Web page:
- The Northern Kingdom of Israel was conquered by the Neo-Assyrian monarchs, Tiglath-Pileser III (Pul) and Shalmaneser V. The later Assyrian rulers Sargon II and his son and successor, Sennacherib, were responsible for finishing the twenty year demise of Israel's northern ten tribe kingdom. Sennacherib also invaded some parts of the Southern Kingdom of Judah. He records forty-six fortified towns captured from Judah, and presumably carried away into Assyria. Jerusalem was besieged, but not taken. The tribes exiled by Assyria later became known as the Ten Lost Tribes.
- Conquest of the north by the Assyrians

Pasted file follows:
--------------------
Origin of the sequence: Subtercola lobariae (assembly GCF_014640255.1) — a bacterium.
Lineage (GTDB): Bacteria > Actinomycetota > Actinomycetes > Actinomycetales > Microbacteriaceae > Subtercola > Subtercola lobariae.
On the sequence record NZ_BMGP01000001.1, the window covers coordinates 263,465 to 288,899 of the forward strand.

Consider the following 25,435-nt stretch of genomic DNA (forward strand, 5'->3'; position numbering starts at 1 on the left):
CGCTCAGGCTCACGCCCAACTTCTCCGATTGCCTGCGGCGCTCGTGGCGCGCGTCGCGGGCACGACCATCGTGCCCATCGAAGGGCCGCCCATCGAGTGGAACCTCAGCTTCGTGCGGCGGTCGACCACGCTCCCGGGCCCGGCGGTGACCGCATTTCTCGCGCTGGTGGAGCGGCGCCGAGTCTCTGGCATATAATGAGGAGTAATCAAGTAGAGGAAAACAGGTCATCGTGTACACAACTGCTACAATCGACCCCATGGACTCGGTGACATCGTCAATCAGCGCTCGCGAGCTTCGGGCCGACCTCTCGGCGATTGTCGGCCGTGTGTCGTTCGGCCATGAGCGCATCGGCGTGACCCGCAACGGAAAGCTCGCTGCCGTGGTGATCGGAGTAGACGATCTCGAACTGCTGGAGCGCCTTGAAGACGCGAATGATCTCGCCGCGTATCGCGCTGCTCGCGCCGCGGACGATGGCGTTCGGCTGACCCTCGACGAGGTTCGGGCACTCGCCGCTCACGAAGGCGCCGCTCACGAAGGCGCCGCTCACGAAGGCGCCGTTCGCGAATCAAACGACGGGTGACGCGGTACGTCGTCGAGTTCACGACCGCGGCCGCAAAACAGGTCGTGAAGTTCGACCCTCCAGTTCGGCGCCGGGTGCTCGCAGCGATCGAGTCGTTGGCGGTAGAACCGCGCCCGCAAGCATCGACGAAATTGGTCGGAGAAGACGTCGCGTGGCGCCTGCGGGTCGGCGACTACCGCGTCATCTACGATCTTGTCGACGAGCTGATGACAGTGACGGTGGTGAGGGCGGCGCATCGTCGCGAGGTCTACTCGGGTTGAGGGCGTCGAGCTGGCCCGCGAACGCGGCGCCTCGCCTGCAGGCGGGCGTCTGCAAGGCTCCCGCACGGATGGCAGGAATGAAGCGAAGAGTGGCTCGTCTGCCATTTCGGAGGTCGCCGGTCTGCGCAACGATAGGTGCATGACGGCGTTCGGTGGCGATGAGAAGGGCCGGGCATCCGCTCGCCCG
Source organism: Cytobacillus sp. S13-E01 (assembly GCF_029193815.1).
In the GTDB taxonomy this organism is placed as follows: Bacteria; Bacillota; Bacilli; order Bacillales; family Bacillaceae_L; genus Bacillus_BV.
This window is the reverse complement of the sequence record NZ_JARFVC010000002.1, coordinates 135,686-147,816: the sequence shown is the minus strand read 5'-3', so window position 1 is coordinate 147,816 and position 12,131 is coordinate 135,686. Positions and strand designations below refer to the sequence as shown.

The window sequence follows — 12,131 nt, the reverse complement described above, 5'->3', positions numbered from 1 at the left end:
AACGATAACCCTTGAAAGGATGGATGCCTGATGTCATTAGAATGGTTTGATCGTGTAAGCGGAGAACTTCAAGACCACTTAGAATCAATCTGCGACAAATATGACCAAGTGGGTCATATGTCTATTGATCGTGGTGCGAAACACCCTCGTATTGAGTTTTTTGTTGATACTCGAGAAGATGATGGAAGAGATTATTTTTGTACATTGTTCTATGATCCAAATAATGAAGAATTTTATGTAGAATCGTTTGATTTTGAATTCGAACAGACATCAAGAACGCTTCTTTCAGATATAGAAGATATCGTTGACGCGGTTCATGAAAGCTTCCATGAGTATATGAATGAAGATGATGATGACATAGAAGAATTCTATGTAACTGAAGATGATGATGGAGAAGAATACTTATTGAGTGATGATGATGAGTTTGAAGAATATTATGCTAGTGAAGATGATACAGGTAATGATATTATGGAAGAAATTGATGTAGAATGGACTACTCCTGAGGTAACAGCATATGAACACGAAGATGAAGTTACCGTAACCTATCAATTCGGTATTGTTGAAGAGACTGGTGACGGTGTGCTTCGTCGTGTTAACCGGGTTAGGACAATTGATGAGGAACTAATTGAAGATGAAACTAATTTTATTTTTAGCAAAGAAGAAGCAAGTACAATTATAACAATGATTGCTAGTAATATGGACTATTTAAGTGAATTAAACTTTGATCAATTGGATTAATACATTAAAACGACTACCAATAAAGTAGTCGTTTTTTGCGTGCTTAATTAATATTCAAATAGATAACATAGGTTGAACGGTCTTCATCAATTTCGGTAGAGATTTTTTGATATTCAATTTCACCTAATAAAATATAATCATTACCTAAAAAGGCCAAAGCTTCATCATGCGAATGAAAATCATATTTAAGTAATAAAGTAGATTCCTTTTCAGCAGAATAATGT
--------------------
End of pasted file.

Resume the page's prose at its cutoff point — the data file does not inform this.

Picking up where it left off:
- Second Kings 17:3~ Shalmaneser king of Assyria came up to attack Hoshea, who had been Shalmaneser's vassal and had paid him tribute. But the king of Assyria discovered that Hoshea was a traitor, for he had sent envoys to So king of Egypt, and he no longer paid tribute to the king of Assyria, as he had done year by year. Therefore Shalmaneser seized him and put him in prison. The king of Assyria invaded the entire land, marched against Samaria and laid siege to it for three years. In the ninth year of Hoshea, the king of Assyria captured Samaria and deported the Israelites to Assyria. He settled them in Halah, in Gozan on the Habor River and in the towns of the Medes. All this took place because the Israelites had sinned against the LORD their God, who had brought them up out of Egypt from under the power of Pharaoh king of Egypt. They worshiped other gods and followed the practices of the nations the LORD had driven out before them, as well as the practices that the kings of Israel had introduced.